Home / News / India /  NCAER projects economy to register marginal growth in Q3

The National Council of Applied Economic Research (NCAER) has revised upward its gross domestic product (GDP) projection for FY21 to 7.3% contraction from the 12.6% dip estimated in September with the expectation that the economy will register marginal growth in the December quarter.

“Following the steep decline in GDP in 2020 Q1, the recovery in Q2 was surprisingly sharp. Accordingly, we have revised our growth forecasts for Q3, Q4, and the full year 2020-21 to 0.1%, 2% and (–) 7.3% respectively," the Delhi based economic think tank said in its mid-year review of the Indian economy.

Economic affairs secretary Tarun Bajaj on Friday said he expects the Indian economy to be back on track soon with signs of sustained improvement. In FY22, the size of the economy may bounce back to cross the 2019-20 figures by a slight margin, Bajaj said. The Reserve Bank of India expects the economy to post growth of 0.1% in the December quarter and 0.7% in the March quarter to end FY21 with a 7.5% contraction. S&P Global Ratings last week revised upward its GDP growth forecast for India to negative 7.7% for FY21 from its earlier projection of negative 9%, holding that it is surprised by the vigour of India’s economic recovery.

However, NCAER cautioned that despite the ongoing recovery, hysteresis, the long-term effect of the sharp contraction in FY21 may be long lasting. “The economy will have to grow at more than the previous trend rate for it to catch up with its pre-pandemic growth path. Conventional macroeconomic policies alone will not do. These will have to be supported by deep and wide-ranging reforms, especially in the financial sector, power and foreign trade. Additional reforms in health, education, labour, and land are also urgent, but these will require close coordination between the Centre and states in a spirit of cooperative federalism as these are in the main state subjects in the 7th Schedule of the Constitution," it said.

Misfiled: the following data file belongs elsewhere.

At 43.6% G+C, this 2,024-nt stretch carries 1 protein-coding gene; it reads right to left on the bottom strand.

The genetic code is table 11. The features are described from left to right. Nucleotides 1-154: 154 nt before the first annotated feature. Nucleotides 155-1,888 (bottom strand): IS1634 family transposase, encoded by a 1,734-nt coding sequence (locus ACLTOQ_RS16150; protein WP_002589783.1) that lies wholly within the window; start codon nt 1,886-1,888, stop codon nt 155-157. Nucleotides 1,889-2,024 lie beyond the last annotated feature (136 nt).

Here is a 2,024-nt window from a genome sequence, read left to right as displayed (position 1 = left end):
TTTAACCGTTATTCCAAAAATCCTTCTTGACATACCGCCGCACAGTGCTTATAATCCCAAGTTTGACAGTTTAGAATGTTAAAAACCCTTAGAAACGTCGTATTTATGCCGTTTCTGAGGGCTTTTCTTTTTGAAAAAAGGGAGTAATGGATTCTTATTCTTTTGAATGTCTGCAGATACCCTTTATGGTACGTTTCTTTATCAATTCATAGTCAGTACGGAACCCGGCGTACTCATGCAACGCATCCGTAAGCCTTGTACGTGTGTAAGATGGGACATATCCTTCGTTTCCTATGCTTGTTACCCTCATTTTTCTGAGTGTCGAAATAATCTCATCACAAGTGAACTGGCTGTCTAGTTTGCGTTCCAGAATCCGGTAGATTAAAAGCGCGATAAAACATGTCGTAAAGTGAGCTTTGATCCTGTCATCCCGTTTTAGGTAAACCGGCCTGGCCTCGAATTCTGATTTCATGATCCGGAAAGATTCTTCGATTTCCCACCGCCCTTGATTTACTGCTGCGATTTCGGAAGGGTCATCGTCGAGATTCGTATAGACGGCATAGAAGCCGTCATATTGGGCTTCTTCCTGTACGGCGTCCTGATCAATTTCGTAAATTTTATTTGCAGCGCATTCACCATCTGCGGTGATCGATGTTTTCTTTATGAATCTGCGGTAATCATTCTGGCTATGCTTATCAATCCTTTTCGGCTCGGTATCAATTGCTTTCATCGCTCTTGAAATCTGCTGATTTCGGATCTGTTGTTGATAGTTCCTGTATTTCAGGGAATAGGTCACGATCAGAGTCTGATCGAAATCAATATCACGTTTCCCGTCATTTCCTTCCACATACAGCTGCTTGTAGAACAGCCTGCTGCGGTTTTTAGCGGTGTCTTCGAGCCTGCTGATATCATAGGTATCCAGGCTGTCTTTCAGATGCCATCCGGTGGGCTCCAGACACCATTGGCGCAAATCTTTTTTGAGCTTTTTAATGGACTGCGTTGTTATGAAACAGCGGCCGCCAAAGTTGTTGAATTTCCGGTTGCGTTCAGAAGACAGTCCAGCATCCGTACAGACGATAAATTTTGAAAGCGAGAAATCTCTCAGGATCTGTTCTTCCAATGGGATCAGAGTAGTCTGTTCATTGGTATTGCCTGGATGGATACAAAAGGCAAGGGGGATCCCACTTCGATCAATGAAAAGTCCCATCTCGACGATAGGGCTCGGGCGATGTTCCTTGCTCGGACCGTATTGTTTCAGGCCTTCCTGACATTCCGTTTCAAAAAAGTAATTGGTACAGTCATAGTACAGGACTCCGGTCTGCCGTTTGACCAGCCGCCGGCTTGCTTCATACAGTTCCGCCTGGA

The government’s fiscal stimulus could have been more effective in terms of timing, allowing extra headroom for borrowing and spending by states earlier on, and a greater emphasis on income support for poor consumers in the composition of expenditure, NCAER said.

“The FY22 budget needs to pump prime a quick recovery and at the same time initiate fiscal consolidation. The expected high growth next year provides the space for a strategy that can achieve this delicate balance. However, the massive increase in government borrowing required for financing the huge combined fiscal deficit is a major challenge for monetary policy," it said.

Industrial recovery in the September quarter led to the economy bouncing back. However, NCAER said that high frequency indicators suggest that the pace of industrial recovery has become shallower in the December quarter, calling into question the sustainability of the recovery. “Demand conditions remain weak. This is evidenced by the decline in exports and imports which reflect, respectively, the state of external demand and domestic demand. Also, the November RBI Consumer Confidence Survey showed that consumer confidence was low compared to the same period a year ago. However, consumer sentiment was higher in November than in July and September 2020. Consumer sentiment remained weak on the general economic situation, the employment, price levels, and household incomes. The overall outlook for industrial growth remained quite uncertain," it said.

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